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Upper Hutt Leader : July 6th 2011
Wednesday, July 6, 2011 SERVING YOUR COMMUNITY SINCE 1939 Letters 10 Real Estate 25-45 Arts 40-41 Motoring 46 Classifieds 47-52 Sport 53-56 GRAFFITI BUSTERS Tile artists in Timberlea 4 POULTRY SHOW TIME Feathery display in Upper Hutt 5 RIMUTAKA'S RECKONING Big home game hopes 56 Trentham hardest hit by cuts By COLIN WILLIAMS CONTINUED Page 2 The loss of 70 military jobs at the Trentham Defence Base will impact the Upper Hutt com- munity, city leaders say. Trentham is the hardest hit individual defence location, and with another 38 jobs going from Wellington headquarters, the capital is losing more than a third of the 308 defence jobs to go from around the country. Auckland s Devonport base, with 45, is the next individual base with the most. Many of the jobs, at Trentham and elsewhere, are planned to be turned into civilian roles in a move criticised by politicians and union leaders. Basically they are laying people off but saying you can have your job back but with less money, says Rimutaka MP Chris Hipkins. It s ridiculous, it s just an excuse to cut people s pay. I m not sure how many of these people live in Upper Hutt but I d expect a fair amount of them do, so you will have flow on effects for sure. These things always do. Upper Hutt mayor Wayne Guppy says most of the Trentham job losses were from the joint force headquarters. Many of these jobs will stay but any talk that there s redun- dancies is always sad. It s all tied up with the government policy of saving money and looking for redundancies is part of that. If there s any positive these people have real qualities and will come out with qualifications, proven work ethics and the skills and the ability that the private sector and businesses require, Mr Guppy says. I m sure there s a number of people here that will be from Upper Hutt, will be our citizens, and we hope there are opportunities out there for them. From a military point of view for all these people it is a sad time, Mr Guppy says. The changes, officially announced last week, are the fol- low up to the government s Defence White Paper which was released late last year. We are online Since 1939 the Upper Hutt Leader has been delivering locals a weekly serv- ing of local news, opinions, entertain- ment, sport and advertising via a newspaper in their letterbox or- business foyer. The printed newspaper will remain the backbone of our service to readers and advertisers for the foreseeable future. But technology marches on, and your community newspaper is moving with it. While a digital version of our paper has been available through Newspa- perDirect for several years, we now have our own site at upperhuttleader.co.nz. Locals -- and anyone around the world with an interest in Upper Hutt -- can find a full online copy of the paper where you turn the pages as you would if you had the paper copy in your hands. There is no charge. Our online edition has other advantages. For a competitive price, advertisers can make their messages come alive on screen by embedding video clips, online profiles or linking to their own websites. It is an excellent way to expand your market and lift your profile for very little additional cost. To discuss these opportunities, email our manager, Jenny Russell (firstname.lastname@example.org). By accessing our site readers can also see online our sisters papers in the Central Community Newspapers stable covering Wellington, Porirua, Kapiti Coast, Horowhenua, Lower Hutt, Wairarapa and the Hawke s Bay. You can also check us out on Facebook (type Upper Hutt Leader into the search bar). ROSEMARY McLENNAN, editor Musician makes a mark to the beat of his own drum Give the drummer some: Kit Jenkins was awarded for outstanding musicianship after impressing judges at the Smokefreerockquest. Copies of these photos and others from the event can be viewed and prints ordered at pix.ccn.co.nz. Photos: PETER McDONALD By JIMMY NESS Powerful voice: Heretaunga local Josh Harris and his band Shattering Within played in the Smokefreerockquest regional finals. Local musician Kit Jenkins, 18, drummed to the right beat at this year s Smokefreerockquest. Jenkins won the coveted Music and Audio Institute of New Zealand (MAINZ) musicianship award and a year s tuition with MAINZ for his performance with classic rock band Soviet. The Hutt International Boys School student was selected from more than 50 Wellington bands competing for a spot in the national finals. Being a drummer you do not usually get recognised. It meant quite a lot, Jenkins says. It was pretty awesome. It was a real great experience playing in the Wellington Town Hall. The Smokefreerockquest has been running for 23 years and is New Zealand s only nationwide youth music event. Many popular national artists including Midnight Youth, Brooke Fraser and The Black Seeds started their careers at the contest. Jenkins has played in Soviet for three years and says Led Zeppelin drummer John Bonham is one of his biggest idols. He s a huge influence on how I play. I would probably say you can hear a bit of his stuff going in my drumming. Jenkins says he wants to pur- sue a career in music. It s a hard road but I reckon it will be pretty awesome. I m in a few other bands and I also would like to do some solo stuff, Jenkins says. The Velvet Regime from Nae- nae College and Hutt Valley High School won the Wellington regional finals, with Kapiti Col- lege band Frank second. Those two bands will compete with 27 other regional finalists for a place in the final and the chance to win a New Zealand on Air recording and music video grant worth $10,000, recording time at the York St Studio, music equipment to the value of $10,000 from New Zealand Rockshops and more.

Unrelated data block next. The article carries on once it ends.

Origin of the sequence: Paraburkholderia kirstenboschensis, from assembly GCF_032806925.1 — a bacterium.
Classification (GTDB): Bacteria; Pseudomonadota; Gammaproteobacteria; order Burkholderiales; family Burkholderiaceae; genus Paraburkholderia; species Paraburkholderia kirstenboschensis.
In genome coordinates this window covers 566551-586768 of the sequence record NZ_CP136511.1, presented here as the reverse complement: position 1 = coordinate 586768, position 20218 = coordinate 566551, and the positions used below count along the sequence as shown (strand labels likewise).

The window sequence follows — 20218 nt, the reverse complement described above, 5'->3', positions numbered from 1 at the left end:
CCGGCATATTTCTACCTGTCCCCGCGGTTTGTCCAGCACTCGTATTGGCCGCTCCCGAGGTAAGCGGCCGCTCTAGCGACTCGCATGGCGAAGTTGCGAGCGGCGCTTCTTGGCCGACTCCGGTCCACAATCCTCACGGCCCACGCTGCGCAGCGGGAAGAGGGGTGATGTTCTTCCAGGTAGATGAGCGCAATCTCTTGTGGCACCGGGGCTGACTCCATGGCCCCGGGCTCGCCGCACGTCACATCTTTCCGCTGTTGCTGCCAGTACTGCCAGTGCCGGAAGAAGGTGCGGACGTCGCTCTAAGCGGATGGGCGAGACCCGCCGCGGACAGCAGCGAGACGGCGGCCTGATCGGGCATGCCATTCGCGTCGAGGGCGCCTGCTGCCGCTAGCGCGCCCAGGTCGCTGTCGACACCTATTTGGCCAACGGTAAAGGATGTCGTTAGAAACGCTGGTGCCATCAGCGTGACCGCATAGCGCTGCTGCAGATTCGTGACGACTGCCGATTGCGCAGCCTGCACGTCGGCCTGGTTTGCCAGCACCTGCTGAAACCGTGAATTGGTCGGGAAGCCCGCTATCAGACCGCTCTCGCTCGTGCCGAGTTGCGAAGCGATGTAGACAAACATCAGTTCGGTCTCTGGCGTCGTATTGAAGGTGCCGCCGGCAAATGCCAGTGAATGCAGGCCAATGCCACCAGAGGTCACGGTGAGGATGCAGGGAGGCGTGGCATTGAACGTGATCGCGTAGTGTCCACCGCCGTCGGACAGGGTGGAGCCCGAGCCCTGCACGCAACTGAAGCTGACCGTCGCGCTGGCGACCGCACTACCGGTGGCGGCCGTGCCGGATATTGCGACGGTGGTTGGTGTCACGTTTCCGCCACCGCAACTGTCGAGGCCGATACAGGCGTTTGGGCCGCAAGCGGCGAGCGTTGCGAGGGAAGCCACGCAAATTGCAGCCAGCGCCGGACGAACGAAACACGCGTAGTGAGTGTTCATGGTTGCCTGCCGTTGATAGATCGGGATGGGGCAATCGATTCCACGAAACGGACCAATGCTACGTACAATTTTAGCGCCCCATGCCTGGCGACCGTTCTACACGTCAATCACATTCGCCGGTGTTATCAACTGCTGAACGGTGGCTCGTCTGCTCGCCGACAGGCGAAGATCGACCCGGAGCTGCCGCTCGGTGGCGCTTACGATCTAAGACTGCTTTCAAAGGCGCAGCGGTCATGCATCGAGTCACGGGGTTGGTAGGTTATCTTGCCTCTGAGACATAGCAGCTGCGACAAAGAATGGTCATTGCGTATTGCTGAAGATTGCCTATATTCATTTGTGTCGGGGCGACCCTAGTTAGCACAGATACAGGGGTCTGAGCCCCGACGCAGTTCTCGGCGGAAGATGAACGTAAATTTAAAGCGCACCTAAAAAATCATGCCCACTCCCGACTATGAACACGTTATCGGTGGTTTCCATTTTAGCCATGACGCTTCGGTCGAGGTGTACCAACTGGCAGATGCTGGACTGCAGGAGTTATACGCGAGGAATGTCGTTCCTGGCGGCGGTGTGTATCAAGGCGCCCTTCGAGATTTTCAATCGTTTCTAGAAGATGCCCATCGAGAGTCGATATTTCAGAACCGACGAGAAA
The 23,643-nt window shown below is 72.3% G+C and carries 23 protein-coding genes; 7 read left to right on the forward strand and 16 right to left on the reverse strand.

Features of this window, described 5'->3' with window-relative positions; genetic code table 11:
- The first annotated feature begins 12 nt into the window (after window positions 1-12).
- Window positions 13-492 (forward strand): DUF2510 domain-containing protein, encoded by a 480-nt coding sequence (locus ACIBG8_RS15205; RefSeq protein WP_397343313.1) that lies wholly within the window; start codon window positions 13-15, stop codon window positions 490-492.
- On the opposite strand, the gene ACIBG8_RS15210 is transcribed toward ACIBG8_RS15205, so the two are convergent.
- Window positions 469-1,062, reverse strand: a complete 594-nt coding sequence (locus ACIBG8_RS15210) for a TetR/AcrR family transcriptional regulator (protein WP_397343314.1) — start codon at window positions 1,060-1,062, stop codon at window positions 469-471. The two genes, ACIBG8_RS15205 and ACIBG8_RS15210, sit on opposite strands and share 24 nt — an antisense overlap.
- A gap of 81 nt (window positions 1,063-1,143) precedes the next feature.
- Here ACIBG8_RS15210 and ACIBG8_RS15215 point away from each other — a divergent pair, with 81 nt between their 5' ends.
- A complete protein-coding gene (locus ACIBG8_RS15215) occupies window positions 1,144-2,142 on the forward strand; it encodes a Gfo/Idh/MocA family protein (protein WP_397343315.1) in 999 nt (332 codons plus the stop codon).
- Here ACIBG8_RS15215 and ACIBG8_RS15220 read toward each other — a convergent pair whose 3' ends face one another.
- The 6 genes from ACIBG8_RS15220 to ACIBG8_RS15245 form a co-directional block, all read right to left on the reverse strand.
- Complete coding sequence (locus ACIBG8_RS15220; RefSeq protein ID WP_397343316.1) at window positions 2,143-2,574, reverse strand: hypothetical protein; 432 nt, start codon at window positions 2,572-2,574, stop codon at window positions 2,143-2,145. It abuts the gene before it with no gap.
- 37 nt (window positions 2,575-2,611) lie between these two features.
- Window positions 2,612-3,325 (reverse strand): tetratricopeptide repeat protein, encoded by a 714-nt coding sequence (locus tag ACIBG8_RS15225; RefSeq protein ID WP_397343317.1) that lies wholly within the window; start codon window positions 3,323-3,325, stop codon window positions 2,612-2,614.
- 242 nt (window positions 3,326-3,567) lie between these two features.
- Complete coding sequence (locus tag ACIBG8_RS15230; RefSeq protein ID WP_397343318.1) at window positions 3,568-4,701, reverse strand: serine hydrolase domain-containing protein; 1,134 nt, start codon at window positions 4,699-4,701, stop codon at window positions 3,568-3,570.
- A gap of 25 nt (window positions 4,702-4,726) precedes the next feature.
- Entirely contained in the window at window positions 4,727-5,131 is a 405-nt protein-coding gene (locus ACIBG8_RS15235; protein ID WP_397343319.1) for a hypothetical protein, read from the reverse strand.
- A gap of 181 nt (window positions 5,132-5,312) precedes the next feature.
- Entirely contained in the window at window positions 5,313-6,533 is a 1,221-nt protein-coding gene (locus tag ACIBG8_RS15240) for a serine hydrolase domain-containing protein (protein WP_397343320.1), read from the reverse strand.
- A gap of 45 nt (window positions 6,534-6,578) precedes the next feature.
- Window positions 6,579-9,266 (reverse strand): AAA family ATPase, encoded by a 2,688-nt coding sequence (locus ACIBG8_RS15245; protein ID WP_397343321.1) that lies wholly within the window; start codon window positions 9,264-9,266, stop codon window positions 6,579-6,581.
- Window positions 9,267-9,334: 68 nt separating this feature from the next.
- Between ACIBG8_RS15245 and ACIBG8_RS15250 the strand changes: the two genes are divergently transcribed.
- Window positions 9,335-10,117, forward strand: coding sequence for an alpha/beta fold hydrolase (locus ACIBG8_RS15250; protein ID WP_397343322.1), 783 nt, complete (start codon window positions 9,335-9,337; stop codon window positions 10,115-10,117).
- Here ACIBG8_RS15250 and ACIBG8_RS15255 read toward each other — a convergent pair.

June 29th 2011
July 13th 2011